The description of the characters deserves special attention, which, thanks to the use of precise details and various symbols, Crane managed to do meaningfully. Campbell asserts that the captain symbolizes leadership and paternal love (410). He instructs the oiler and the correspondent on how to row and keep the boat in balance, and also prevents his companions from giving up. Moreover, the captain is ready to sacrifice himself to save the rest of the crew at the cost of his life. The oiler represents masculinity and energy; as he is the strongest, he takes on a lot of hard work fighting the sea. The ingenious and optimistic cook symbolizes curious and socially friendly people. The correspondent thinks a lot, and he personifies romanticism and a deep inner world. Thus, thanks to a detailed description of the features and characteristics of each hero, a picture of the crew members doomed to death, but who managed to escape opens before the reader.
Furthermore, Crane managed to put such details in the description of the heroes that each of them is a representative of a particular part of society. According to Wang, a captain represents a part of society that is in power or is in charge of other people (95). The cook reflects the so-called followers, those who come after others. In turn, the oiler images the working class, industrious people whose efforts are necessary for the functioning of society. The correspondent depicts those who are more inclined to think or observe in life. Thus, each hero represents one or another representative of the community, as evidenced by the details of their activities described by the author.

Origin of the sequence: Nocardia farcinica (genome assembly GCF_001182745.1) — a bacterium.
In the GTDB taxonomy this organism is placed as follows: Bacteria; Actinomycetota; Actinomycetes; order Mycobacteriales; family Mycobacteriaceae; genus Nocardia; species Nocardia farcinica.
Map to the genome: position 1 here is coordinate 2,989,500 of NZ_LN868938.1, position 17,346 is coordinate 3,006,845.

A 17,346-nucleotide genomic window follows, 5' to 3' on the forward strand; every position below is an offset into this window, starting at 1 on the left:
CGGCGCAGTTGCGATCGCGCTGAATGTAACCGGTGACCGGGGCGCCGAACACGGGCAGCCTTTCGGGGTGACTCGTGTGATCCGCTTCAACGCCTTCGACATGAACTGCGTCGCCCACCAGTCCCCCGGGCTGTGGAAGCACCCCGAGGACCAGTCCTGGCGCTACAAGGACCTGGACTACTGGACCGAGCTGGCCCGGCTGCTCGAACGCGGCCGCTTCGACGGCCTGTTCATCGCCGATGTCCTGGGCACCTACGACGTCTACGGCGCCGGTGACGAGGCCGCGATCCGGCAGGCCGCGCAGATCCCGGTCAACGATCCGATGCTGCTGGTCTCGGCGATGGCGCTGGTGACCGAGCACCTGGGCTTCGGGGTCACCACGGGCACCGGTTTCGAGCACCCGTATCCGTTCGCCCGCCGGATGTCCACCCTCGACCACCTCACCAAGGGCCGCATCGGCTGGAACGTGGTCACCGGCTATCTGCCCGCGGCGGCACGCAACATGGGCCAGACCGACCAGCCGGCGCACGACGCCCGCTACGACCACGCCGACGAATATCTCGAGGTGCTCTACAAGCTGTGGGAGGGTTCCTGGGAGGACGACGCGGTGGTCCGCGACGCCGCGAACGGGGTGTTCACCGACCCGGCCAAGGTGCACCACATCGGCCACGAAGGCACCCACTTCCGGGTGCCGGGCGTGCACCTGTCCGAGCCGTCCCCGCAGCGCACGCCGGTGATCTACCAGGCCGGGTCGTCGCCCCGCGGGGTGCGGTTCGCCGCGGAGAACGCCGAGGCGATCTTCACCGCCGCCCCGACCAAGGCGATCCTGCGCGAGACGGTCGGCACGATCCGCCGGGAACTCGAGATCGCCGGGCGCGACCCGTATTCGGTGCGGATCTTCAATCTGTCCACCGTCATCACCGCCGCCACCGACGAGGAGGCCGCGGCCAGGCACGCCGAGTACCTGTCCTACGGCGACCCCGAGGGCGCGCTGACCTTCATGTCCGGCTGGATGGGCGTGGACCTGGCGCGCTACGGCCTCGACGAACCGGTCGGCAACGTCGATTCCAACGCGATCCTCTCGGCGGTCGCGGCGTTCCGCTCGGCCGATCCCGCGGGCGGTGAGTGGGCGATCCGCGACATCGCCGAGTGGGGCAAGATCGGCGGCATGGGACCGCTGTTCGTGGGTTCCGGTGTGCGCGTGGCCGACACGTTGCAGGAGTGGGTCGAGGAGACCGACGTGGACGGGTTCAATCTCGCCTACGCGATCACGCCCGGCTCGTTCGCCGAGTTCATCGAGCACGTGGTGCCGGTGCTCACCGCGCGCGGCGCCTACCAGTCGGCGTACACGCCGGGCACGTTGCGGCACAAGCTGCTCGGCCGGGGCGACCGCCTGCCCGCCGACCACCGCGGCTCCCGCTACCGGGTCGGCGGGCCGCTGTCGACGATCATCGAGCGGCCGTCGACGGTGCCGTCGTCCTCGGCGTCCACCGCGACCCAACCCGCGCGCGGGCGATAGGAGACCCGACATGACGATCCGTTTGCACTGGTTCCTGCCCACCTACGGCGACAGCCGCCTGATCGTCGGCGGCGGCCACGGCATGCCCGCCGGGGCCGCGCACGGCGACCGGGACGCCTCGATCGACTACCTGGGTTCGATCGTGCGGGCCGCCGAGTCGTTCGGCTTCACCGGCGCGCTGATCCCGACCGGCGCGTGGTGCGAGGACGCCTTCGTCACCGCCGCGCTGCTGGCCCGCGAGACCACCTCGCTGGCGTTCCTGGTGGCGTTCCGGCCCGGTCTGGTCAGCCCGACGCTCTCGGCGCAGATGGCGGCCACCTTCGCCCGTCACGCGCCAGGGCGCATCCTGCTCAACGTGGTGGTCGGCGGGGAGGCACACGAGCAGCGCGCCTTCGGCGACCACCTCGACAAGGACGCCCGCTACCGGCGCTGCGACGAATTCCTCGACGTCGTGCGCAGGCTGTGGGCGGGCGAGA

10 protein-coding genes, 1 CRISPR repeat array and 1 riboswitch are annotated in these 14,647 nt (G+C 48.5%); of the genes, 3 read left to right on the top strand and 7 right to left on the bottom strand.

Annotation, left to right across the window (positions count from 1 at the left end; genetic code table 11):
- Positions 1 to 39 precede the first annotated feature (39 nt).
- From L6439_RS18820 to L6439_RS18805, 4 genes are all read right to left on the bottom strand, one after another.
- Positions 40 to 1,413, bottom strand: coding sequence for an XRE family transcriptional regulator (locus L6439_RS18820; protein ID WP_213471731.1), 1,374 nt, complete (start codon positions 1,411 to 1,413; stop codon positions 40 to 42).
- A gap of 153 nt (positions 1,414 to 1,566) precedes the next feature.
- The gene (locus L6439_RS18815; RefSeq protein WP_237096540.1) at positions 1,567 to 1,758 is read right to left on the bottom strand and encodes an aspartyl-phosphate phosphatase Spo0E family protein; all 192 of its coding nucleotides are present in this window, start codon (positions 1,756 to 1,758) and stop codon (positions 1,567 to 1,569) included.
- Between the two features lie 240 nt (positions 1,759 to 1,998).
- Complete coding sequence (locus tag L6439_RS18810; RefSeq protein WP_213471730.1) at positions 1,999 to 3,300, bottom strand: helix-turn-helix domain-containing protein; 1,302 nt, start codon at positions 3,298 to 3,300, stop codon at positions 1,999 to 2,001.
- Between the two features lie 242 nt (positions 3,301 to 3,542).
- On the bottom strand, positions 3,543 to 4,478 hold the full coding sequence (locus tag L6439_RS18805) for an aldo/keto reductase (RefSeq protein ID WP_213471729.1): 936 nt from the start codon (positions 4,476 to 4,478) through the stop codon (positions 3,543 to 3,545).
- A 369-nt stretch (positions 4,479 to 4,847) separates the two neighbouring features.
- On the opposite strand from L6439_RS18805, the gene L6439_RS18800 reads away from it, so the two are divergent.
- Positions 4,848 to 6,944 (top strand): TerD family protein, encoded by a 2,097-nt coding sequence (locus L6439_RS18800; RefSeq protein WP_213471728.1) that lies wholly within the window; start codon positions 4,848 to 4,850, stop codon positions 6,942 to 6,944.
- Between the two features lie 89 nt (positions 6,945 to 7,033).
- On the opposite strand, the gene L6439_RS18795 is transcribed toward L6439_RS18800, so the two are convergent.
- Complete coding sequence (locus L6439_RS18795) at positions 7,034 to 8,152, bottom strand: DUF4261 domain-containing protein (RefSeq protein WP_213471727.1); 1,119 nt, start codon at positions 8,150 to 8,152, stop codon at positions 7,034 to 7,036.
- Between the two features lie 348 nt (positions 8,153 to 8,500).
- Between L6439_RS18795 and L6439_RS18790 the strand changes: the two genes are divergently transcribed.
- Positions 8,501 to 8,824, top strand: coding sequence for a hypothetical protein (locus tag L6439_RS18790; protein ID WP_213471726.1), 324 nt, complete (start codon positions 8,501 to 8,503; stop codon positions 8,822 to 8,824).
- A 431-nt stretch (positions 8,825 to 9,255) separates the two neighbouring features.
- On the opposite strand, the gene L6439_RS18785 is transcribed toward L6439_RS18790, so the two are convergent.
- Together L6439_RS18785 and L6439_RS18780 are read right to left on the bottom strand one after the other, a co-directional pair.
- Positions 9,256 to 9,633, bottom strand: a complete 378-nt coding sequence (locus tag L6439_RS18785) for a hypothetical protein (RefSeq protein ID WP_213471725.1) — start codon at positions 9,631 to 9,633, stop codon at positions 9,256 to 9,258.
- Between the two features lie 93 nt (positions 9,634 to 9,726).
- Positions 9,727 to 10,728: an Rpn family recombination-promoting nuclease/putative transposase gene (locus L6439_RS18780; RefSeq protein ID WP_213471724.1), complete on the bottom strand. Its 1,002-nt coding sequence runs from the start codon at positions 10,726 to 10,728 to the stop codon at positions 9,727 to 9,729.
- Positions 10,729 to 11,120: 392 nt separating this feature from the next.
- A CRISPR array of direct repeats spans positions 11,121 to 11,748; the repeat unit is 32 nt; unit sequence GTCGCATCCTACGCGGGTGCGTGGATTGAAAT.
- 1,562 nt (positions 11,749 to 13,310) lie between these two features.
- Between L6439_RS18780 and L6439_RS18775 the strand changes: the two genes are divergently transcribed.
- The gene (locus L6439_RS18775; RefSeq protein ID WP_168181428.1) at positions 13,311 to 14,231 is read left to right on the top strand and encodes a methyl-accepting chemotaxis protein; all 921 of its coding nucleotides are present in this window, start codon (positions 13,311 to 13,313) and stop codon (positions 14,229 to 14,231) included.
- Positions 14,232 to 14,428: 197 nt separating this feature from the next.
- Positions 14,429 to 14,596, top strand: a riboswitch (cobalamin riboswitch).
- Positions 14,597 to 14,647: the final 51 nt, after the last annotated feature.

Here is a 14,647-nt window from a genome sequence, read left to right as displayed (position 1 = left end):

Crane was unusually accurately able to reflect the dynamics of the relationship between the heroes in the process of their struggle with the forces of nature. At the beginning of the story, all four are confused. As the story unfolds, all four of them begin to feel hopeful when they see the lighthouse and become a team. Meng states that the fact that oiler Billy died may also be significant, as he put the most effort into trying to get to shore (29). Perhaps Crane suggests that nature is unfair and that the fittest don’t always survive. No matter what efforts people may make, nature is indifferent to their plight.
Therefore, “The Open Boat” is a romantic parable about a duel with fate, which praises the strength of the human spirit. The attractive images of people fighting the sea, created by the author, remain alive for a long time after reading. Through descriptions of nature and personification, the reader is presented with a picture of four men in a boat that is thrown by the sea with no hope of life. When people see the coast, the description of the earth gives readers an accurate picture in their minds of not only oncoming the shore, but also approaching the hope for the continuation of life. In turn, the use of colours helps the reader to understand the atmosphere of tragedy and struggle for life. A detailed description of the behaviour of the characters and their interaction allows the reader to realize how hard it was for the sailors in the face of the omnipotent nature. Thus, these details make this story figurative and enable the reader to imagine a picture of man’s struggle with all the uncertainties of nature.
Campbell, Donna. “Naturalism.” A Companion to American Literature, edited by Susan Belasco, Theresa Strouth Gaul, Linck Johnson and Michael Soto, John Wiley & Sons, 2020, pp. 402–425.
Crane, Stephen. “The Open Boat.” The Norton Anthology of American Literature. 9th ed., Volume C, edited by Robert S. Levine et al., W. W. Norton & Company, Inc., 2017, pp. 1048 – 1064.
Haque, Salma. “Nature’s Paradoxicality in Stephen Crane’s “The Open Boat.” A Critical Overview.” ASA University Review, vol.11, no.1, 2017, pp. 121–126.
Meng, Wang. “Analysis of the Naturalism in The Open Boat”. International Journal of Liberal Arts and Social Science, vol. 6, no. 9, 2018, pp. 27–35.
Schober, Regina. “‘A Problem in Small Boat Navigation’: Ocean Metaphors and Emerging Data Epistemology in Stephen Crane’s ‘The Open Boat’ and Jack London’s ‘The Heathen.’” Studies in American Naturalism, vol. 12, no. 1, 2017, pp. 70–88.
Wang, Yajing. “The Non-naturalistic Elements in “The Open Boat””. Proceedings of the 3rd International Conference on Art Studies: Science, Experience, Education (ICASSEE 2019), vol. 368, 2019, pp. 94–97. Atlantis Press.